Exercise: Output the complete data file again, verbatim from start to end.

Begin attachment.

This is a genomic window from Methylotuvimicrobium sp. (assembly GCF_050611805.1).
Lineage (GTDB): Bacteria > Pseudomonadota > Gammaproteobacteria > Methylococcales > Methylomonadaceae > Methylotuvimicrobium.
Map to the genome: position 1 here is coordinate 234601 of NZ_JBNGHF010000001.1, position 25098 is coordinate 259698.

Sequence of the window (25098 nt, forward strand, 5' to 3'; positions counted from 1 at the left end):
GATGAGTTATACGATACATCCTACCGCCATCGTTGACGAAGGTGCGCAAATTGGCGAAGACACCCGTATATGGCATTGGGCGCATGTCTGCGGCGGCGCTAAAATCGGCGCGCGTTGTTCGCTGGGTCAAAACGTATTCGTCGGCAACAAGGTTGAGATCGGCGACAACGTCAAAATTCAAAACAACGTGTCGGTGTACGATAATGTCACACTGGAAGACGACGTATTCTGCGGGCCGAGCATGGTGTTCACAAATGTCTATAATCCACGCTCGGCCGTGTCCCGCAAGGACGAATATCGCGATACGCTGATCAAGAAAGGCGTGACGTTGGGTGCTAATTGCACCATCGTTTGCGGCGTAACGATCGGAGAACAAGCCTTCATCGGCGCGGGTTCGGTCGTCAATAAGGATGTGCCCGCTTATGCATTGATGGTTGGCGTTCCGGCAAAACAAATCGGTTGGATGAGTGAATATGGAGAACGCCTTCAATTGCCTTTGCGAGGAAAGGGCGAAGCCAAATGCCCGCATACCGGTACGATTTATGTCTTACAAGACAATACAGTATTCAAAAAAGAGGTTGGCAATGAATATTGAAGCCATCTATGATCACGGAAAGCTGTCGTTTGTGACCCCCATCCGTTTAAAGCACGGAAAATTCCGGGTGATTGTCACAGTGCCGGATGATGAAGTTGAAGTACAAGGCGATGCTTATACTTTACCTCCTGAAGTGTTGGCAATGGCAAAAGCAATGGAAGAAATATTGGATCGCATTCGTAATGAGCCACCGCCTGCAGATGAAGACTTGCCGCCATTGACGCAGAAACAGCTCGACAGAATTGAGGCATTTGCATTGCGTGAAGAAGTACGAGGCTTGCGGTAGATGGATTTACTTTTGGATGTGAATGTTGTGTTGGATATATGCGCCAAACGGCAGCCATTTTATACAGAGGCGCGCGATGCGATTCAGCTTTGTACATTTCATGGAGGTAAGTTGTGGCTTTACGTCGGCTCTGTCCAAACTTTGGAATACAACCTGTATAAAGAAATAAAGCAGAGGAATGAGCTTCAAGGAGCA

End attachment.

This is a genomic window from Methylotuvimicrobium sp. (assembly GCF_050611805.1).
Lineage (GTDB): Bacteria > Pseudomonadota > Gammaproteobacteria > Methylococcales > Methylomonadaceae > Methylotuvimicrobium.
Map to the genome: position 1 here is coordinate 234601 of NZ_JBNGHF010000001.1, position 25098 is coordinate 259698.

Sequence of the window (25098 nt, forward strand, 5' to 3'; positions counted from 1 at the left end):
GATGAGTTATACGATACATCCTACCGCCATCGTTGACGAAGGTGCGCAAATTGGCGAAGACACCCGTATATGGCATTGGGCGCATGTCTGCGGCGGCGCTAAAATCGGCGCGCGTTGTTCGCTGGGTCAAAACGTATTCGTCGGCAACAAGGTTGAGATCGGCGACAACGTCAAAATTCAAAACAACGTGTCGGTGTACGATAATGTCACACTGGAAGACGACGTATTCTGCGGGCCGAGCATGGTGTTCACAAATGTCTATAATCCACGCTCGGCCGTGTCCCGCAAGGACGAATATCGCGATACGCTGATCAAGAAAGGCGTGACGTTGGGTGCTAATTGCACCATCGTTTGCGGCGTAACGATCGGAGAACAAGCCTTCATCGGCGCGGGTTCGGTCGTCAATAAGGATGTGCCCGCTTATGCATTGATGGTTGGCGTTCCGGCAAAACAAATCGGTTGGATGAGTGAATATGGAGAACGCCTTCAATTGCCTTTGCGAGGAAAGGGCGAAGCCAAATGCCCGCATACCGGTACGATTTATGTCTTACAAGACAATACAGTATTCAAAAAAGAGGTTGGCAATGAATATTGAAGCCATCTATGATCACGGAAAGCTGTCGTTTGTGACCCCCATCCGTTTAAAGCACGGAAAATTCCGGGTGATTGTCACAGTGCCGGATGATGAAGTTGAAGTACAAGGCGATGCTTATACTTTACCTCCTGAAGTGTTGGCAATGGCAAAAGCAATGGAAGAAATATTGGATCGCATTCGTAATGAGCCACCGCCTGCAGATGAAGACTTGCCGCCATTGACGCAGAAACAGCTCGACAGAATTGAGGCATTTGCATTGCGTGAAGAAGTACGAGGCTTGCGGTAGATGGATTTACTTTTGGATGTGAATGTTGTGTTGGATATATGCGCCAAACGGCAGCCATTTTATACAGAGGCGCGCGATGCGATTCAGCTTTGTACATTTCATGGAGGTAAGTTGTGGCTTTACGTCGGCTCTGTCCAAACTTTGGAATACAACCTGTATAAAGAAATAAAGCAGAGGAATGAGCTTCAAGGAGCA